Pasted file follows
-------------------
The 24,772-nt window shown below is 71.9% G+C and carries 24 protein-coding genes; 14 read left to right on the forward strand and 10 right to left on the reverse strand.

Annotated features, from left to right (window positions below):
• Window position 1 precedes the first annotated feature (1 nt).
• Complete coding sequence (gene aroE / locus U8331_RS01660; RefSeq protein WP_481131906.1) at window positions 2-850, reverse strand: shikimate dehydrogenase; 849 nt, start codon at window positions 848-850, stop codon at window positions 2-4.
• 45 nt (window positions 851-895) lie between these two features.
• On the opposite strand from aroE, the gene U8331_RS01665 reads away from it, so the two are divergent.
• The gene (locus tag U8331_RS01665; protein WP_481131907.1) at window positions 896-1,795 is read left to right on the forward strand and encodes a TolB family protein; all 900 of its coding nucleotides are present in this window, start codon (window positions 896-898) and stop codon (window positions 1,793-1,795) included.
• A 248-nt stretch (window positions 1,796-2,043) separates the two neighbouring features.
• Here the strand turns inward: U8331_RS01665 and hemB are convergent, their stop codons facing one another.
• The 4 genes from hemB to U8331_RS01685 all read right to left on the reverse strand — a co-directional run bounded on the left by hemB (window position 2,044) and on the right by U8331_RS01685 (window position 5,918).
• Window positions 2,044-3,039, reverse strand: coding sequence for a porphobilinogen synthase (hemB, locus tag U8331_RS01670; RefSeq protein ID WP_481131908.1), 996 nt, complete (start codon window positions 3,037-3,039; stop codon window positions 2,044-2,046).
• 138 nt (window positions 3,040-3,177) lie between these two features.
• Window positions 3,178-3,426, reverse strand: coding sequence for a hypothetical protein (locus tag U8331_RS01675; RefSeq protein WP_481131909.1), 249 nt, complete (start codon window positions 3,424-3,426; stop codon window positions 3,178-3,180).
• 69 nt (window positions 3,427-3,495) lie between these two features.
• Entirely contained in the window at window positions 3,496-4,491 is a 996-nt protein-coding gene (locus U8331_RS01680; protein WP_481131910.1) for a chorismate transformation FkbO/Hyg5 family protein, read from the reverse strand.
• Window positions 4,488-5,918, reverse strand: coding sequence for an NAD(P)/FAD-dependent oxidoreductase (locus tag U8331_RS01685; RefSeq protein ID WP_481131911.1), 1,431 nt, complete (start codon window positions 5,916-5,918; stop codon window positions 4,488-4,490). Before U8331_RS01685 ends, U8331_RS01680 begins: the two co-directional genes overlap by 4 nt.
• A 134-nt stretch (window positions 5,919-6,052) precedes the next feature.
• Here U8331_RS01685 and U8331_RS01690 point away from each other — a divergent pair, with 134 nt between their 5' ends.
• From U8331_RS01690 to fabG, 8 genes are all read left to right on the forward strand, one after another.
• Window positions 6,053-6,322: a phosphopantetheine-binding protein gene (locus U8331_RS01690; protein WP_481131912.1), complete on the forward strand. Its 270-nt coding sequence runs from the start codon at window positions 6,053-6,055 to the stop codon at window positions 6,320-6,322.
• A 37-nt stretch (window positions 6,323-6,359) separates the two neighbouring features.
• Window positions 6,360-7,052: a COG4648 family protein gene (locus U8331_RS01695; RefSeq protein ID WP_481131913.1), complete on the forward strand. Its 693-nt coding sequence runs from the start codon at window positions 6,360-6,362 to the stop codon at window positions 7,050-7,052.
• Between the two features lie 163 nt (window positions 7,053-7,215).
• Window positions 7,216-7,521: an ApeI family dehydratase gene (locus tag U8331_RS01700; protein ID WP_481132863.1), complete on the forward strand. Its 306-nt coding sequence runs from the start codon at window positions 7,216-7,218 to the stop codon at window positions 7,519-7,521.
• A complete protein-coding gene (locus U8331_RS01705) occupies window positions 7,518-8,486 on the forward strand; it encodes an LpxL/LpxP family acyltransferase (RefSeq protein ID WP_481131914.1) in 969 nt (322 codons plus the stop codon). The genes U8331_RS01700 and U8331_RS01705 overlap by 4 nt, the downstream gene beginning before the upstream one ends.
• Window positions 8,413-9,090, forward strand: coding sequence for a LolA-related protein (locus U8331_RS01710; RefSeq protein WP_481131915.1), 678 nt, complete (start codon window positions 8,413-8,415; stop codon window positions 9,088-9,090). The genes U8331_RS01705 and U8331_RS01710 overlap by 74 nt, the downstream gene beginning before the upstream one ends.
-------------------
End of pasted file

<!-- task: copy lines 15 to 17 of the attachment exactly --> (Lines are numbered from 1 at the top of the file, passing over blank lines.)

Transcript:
• Entirely contained in the window at window positions 3,496-4,491 is a 996-nt protein-coding gene (locus U8331_RS01680; protein WP_481131910.1) for a chorismate transformation FkbO/Hyg5 family protein, read from the reverse strand.
• Window positions 4,488-5,918, reverse strand: coding sequence for an NAD(P)/FAD-dependent oxidoreductase (locus tag U8331_RS01685; RefSeq protein ID WP_481131911.1), 1,431 nt, complete (start codon window positions 5,916-5,918; stop codon window positions 4,488-4,490). Before U8331_RS01685 ends, U8331_RS01680 begins: the two co-directional genes overlap by 4 nt.
• A 134-nt stretch (window positions 5,919-6,052) precedes the next feature.